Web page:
Hue (pronounced “h’way”) is located in central Vietnam and a city that history buffs will find particularly intriguing. Not only was it the seat of Nguyen Dynasty emperors from 1802 to 1945, but it was also the site of the longest and bloodiest battle of the ‘American War’ (or, as we like to say in America, the ‘Vietnam War’).
Sadly, when the war was over much of the damage in Hue was neglected because they were seen by the communist regime as “relics from the feudal regime”. But today, slowly, work is progressing to repair the historical monuments that have lead to this city being recognized as a UNESCO World Heritage Site in 1993.
If you plan on visiting Central Vietnam, 2 days in Hue should be enough time to see the highlights. Read on to learn all about our top 6 things to do in Hue, Vietnam!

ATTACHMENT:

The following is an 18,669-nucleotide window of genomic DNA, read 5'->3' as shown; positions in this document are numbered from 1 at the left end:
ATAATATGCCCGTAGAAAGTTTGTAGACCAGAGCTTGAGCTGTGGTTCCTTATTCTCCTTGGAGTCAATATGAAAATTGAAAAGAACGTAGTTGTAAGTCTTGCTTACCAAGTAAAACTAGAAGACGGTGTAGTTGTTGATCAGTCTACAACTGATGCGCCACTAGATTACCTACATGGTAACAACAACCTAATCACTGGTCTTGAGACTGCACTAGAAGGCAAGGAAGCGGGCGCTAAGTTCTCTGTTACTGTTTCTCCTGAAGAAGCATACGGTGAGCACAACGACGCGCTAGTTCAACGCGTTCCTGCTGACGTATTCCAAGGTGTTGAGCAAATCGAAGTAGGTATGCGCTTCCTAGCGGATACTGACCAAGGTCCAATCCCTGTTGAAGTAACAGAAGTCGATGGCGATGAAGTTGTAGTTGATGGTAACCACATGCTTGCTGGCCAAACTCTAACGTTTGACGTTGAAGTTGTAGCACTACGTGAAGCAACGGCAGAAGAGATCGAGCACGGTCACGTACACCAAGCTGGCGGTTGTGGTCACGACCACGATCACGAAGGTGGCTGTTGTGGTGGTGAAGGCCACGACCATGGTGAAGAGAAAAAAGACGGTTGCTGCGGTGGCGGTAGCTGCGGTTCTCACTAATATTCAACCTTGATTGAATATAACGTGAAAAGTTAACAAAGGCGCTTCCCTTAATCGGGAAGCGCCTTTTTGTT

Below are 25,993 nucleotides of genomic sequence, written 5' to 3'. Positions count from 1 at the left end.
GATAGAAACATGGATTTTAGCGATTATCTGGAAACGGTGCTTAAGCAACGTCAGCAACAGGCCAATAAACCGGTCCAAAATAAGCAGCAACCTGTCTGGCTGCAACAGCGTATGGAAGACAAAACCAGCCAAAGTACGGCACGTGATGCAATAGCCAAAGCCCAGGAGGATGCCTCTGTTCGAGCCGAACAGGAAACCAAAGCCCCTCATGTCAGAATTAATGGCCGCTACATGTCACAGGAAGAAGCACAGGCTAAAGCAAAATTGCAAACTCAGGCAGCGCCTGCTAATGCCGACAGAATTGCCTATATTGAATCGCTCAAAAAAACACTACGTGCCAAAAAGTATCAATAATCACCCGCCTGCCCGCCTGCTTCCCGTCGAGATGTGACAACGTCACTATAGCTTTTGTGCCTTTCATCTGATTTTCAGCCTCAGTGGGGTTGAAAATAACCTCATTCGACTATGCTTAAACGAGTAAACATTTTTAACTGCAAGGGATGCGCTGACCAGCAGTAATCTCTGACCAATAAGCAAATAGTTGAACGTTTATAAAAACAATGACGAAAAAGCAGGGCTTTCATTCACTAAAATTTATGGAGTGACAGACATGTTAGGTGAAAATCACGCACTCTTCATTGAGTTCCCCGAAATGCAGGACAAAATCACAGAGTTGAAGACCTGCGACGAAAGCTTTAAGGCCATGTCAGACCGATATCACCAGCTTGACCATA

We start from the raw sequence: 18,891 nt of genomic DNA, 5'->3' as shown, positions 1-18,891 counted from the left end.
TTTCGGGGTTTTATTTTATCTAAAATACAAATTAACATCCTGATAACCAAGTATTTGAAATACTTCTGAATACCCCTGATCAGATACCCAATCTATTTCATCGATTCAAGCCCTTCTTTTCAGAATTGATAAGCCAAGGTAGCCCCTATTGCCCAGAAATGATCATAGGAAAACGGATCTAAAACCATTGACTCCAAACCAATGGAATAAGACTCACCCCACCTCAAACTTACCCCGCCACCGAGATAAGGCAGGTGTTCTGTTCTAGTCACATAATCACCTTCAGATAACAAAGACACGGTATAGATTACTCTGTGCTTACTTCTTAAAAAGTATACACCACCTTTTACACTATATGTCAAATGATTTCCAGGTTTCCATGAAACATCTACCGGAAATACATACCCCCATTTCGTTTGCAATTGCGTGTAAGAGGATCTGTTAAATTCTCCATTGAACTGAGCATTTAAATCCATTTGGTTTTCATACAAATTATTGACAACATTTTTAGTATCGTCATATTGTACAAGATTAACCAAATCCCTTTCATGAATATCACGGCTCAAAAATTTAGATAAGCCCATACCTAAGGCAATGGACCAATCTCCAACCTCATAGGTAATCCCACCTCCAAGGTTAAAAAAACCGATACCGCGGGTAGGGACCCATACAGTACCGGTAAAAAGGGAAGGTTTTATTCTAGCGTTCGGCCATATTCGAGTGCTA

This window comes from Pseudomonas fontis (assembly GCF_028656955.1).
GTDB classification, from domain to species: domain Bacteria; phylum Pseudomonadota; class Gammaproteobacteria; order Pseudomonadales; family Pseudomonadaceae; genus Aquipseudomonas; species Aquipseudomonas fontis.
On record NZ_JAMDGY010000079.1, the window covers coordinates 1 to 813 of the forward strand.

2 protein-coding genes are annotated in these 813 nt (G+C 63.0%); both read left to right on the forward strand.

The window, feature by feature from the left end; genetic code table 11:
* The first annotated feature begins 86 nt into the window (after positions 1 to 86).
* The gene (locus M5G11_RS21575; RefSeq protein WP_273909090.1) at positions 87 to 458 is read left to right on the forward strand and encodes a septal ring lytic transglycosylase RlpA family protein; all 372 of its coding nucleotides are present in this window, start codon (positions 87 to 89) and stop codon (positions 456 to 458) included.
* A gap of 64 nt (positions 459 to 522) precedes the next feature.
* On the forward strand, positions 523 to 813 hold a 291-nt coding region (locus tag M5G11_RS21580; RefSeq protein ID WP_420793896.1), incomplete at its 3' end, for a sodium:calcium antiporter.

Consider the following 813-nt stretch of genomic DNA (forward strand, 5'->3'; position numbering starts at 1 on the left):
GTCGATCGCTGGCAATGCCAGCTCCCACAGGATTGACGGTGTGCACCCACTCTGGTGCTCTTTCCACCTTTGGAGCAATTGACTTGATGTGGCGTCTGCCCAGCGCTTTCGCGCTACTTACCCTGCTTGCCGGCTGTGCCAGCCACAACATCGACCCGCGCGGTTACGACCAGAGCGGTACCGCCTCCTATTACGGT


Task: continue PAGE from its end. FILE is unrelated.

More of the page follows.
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Hue, Vietnam Travel Basics
Currency in Vietnam
Vietnam is an easy and inexpensive country to travel around! The currency of Vietnam is the Dong (VND) and at the time of writing the exchange rate was approximately 23,186 VND to $1 USD. Don’t worry about bringing a lot of cash from home, there are plenty of ATMs around Hue.
Getting to Hue
Hue is home to Phu Bai International Airport and Vietjet operates plenty of domestic flights into and out of the city daily. If you would prefer to travel by bus, train, or taxi, Da Nang is just 2 hours south. And the darling city of Hoi An is an additional 45 minutes further south. Keep in mind that trains in Vietnam rarely run on time.